MISSOULA — Montana former U.S. Sen. and U.S. Ambassador to China Max Baucus hosted an annual speakers series Thursday night at the University of Montana.
Past topics have included China/US relations and have featured journalists.
This year the topic is climate change and featured an environmental heavy hitter — former Vice President Al Gore.
His face was projected onto two screens at the ALI auditorium in the University of Montana education building during the in-person event.
Gore participated via Zoom in a dialog with Baucus and Director of the Max Baucus Institute Sam Panarella.
The topic was one Baucus himself wasn’t always too sure about.
“To be honest, several years ago, I wasn’t too sure we’d get the job done, and that’s as a state, country, world, to sufficiently address climate," Baucus told MTN News.
But now, his perspective has shifted.
“I'm changing my mind now. I'm much more optimistic. I'm much more inspired. Hey, we're gonna do this, but it's really got a lot of effort. So I leave tonight, very encouraged or inspired," Baucus said.
Gore arguably brought climate to the forefront of many minds with his 2006 book "An Inconvenient Truth", later developed into a documentary.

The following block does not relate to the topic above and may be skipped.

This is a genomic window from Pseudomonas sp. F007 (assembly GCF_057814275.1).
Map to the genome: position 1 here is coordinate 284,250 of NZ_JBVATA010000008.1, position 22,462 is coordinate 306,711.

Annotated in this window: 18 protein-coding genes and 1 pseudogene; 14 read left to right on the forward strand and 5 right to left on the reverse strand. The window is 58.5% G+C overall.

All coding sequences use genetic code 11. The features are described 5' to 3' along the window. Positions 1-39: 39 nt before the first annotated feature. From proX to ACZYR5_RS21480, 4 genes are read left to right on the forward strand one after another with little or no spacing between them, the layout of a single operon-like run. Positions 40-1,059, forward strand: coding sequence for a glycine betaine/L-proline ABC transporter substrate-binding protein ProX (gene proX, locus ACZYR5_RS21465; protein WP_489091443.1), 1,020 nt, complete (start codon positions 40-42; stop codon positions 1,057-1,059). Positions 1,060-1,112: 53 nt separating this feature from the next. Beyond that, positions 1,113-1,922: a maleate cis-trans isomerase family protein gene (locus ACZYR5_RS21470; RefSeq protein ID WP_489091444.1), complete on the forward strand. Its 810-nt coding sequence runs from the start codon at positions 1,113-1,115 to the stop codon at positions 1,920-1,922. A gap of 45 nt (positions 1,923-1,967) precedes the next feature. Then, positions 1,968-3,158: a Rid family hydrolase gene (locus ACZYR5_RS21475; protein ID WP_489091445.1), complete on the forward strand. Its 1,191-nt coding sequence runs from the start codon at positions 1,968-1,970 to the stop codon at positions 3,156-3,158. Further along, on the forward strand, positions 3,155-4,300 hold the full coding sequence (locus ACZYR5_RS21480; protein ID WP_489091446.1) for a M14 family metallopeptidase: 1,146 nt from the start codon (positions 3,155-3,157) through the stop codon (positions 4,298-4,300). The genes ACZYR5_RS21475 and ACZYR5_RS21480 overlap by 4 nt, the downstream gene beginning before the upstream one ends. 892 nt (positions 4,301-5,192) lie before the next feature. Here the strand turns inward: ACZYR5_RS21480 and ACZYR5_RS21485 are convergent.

Climate change was localized to Montana during the event with questions about public lands and the state's eight federally recognized Tribal Nations.
Blackfeet Environmental Program Director Gerald Wagner — the National Tribal Environmental Caucus Chair — drove to Missoula from Browning for the event.
“We've got to have a seat at the table so we can be part of the solution," Wagner said.
Wagner said that Native Americans need to be involved in solutions because they already face the impacts of climate change.
“We can't just pick up and move. A lot of people can leave the hurricane, go up in the mountains, you know, leave the mountains go down to the beach. This is all we got. We can't pick up and move. Are they going to give us any more land? No. So we are invested in trying to take care of what we have left." - Blackfeet Environmental Program Director Gerald Wagner
But the youth is ultimately what inspired this year’s event.
“There was none other [topic] more than climate, younger people care about it. So I thought I'd invite Al Gore to come and speak to us," Baucus said.
Amy Croover, the Montana State Director for the Nature Conservancy — the events co-sponsor — said a partnership with Baucus Climate Scholars has been beneficial.
"It is always great to be in a company of folks that are willing to show up and act on behalf of nature," Croover said.